How often do you actually enable video on your video conference or video call ?
This seems to be a question that troubles more than one person. It could be because you personally dont feel comfortable doing so, or because of your culture you may not be used to it, but many people still dont activate their video cameras on a “video conference” call (paradoxically).
As an Argentine living in Switzerland since several years now, I still have some friends back in Buenos Aires who dont feel very comfortable having a camera pointing at them. Some of them just prefer to use audio to communicate, some others cant enable video because they are not in a appropriate environment to enable it.
Something like this probably happens in work environments, people do not enable their cameras, disregarding the fantastic positive effect of using them.
Some of the benefits of enabling your camera during a video conference
- You can see the person you are talking with and connect in another level.
- You can see face expressions when talking that can help you better understand what the other person is saying, how they react to words.
- It brings people closer, especially when they are working remotely.
- It helps people feel part of the team
- It helps with ice breakers Ex. “Hey, you left your bear grow, looks nice” or “Nice frame”…
Yes, it may push you to change some habits a bit, like making sure the place you are connecting from looks decent or that you may need take out your pajamas when working from home, but hey, that should be added benefit right? 🙂
Believe me, all of it is worth it. You will like the idea of seeing the other participants on the meeting too.
Use the right connection and tools
One important aspect of a successful video conference, is to use the right tools. If you work for an organization, you probably have tools like Google Hangouts, Microsoft Teams, Zoom or other that would allow you to do video calls in a seamless way. Some of these tools like Teams even allows you to blur the background of your video feed so you dont need to worry about what you show behind you.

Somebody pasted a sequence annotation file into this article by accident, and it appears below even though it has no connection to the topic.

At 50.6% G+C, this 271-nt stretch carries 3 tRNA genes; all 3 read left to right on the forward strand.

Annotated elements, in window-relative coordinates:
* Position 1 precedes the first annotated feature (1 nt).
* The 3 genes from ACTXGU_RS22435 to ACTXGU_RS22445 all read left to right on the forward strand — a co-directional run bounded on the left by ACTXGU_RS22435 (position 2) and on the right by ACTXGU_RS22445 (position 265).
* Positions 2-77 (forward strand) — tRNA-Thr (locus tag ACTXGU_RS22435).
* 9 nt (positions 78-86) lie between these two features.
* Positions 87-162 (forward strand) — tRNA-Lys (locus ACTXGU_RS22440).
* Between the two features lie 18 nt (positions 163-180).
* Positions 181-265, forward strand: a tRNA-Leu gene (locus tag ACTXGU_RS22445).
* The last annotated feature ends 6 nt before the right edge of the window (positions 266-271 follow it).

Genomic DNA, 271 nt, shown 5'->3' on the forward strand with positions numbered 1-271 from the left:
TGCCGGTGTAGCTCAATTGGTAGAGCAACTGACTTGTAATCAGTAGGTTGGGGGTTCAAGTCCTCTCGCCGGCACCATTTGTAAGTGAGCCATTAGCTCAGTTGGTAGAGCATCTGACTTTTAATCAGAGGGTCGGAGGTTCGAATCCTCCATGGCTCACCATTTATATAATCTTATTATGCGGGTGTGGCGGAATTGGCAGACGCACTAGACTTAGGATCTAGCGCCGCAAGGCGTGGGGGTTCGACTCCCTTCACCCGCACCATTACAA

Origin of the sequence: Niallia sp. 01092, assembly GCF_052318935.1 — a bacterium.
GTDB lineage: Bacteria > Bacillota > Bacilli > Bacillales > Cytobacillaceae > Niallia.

Its also important to have decent Internet connection if you are going to enable video (nowadays is more common to find them almost everywhere). If you cant find one, consider turning off WiFi and just connecting with one of your mobile devices over 3G/4G (careful, if your mobile plan lacks unlimited data transfer, you may incur in additional costs broadcasting video over your mobile network).
Some tips to have a smoother video conference experience
- Think on a video conference as being in that room, avoid wearing clothes you wouldn’t wear in a meeting room in person. Logically if a meeting is with internal colleagues in your organization, you can probably relax a bit. It depends a lot on the culture at your place of work.
- Dont eat, chew gum, etc.
- Avoiding sneezing without muting yourself first. If you need to blow your nose, maybe its a good idea to disable the camera for some seconds, do it, then come back fresh and unobstructed 🙂
- Smile, people are looking. Control your body language, it talks even if no words are coming out from your mouth.
- Always be fully dressed, there has been plenty of times when people think they can just be in underwear because “this section is not seen on the camera”, wear clothes please.
- Try to bring order to the space around you, in the end others will see where you are, how it looks like, etc. Neat and tidy is never bad.
- Mute yourself if you are not speaking, this will avoid unnecessary noises that may disturb others.
- Use your judgment, if you are not in an appropriate place or you have a bad connection, disable your video (but dont use this as your getaway to never enable it) 🙂
Finally, remember to BE PRESENT on that meeting that you accepted to participate. While tempting to do other things while being on that conference call, please respect the organizer and other colleagues who are investing time on that meeting too. If you start answering emails or doing something else, maybe its a better idea to excuse yourself or simply not accept the meeting on the first place. Ask yourself: “Do I really need to participate on this meeting?”, “What is the added value of me being there?”.
What do you think? Do you agree that enabling video brings people closer to each other?
Feel free to share this article with friends and colleagues that you think may benefit from it.